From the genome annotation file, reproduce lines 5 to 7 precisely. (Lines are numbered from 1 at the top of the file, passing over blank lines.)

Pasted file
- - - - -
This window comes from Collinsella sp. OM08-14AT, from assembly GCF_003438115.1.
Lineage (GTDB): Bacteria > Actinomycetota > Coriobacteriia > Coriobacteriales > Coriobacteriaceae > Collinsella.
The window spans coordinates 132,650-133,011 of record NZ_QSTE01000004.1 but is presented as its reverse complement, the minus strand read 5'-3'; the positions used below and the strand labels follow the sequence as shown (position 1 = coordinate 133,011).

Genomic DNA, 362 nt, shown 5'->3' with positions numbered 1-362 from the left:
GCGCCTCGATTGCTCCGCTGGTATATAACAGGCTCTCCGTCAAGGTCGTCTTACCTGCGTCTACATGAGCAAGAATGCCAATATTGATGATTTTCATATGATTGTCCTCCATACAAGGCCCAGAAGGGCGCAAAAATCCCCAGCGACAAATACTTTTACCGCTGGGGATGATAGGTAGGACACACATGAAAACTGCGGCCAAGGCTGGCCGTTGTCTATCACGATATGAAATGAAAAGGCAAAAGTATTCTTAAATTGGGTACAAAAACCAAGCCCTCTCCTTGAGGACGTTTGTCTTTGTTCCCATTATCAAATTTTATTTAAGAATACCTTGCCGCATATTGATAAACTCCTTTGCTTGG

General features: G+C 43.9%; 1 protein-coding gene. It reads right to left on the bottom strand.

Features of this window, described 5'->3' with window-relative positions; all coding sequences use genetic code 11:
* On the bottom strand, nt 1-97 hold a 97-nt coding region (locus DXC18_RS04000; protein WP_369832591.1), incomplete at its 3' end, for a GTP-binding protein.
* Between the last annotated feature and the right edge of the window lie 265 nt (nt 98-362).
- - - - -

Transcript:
GCGCCTCGATTGCTCCGCTGGTATATAACAGGCTCTCCGTCAAGGTCGTCTTACCTGCGTCTACATGAGCAAGAATGCCAATATTGATGATTTTCATATGATTGTCCTCCATACAAGGCCCAGAAGGGCGCAAAAATCCCCAGCGACAAATACTTTTACCGCTGGGGATGATAGGTAGGACACACATGAAAACTGCGGCCAAGGCTGGCCGTTGTCTATCACGATATGAAATGAAAAGGCAAAAGTATTCTTAAATTGGGTACAAAAACCAAGCCCTCTCCTTGAGGACGTTTGTCTTTGTTCCCATTATCAAATTTTATTTAAGAATACCTTGCCGCATATTGATAAACTCCTTTGCTTGG

General features: G+C 43.9%; 1 protein-coding gene. It reads right to left on the bottom strand.

Features of this window, described 5'->3' with window-relative positions; all coding sequences use genetic code 11: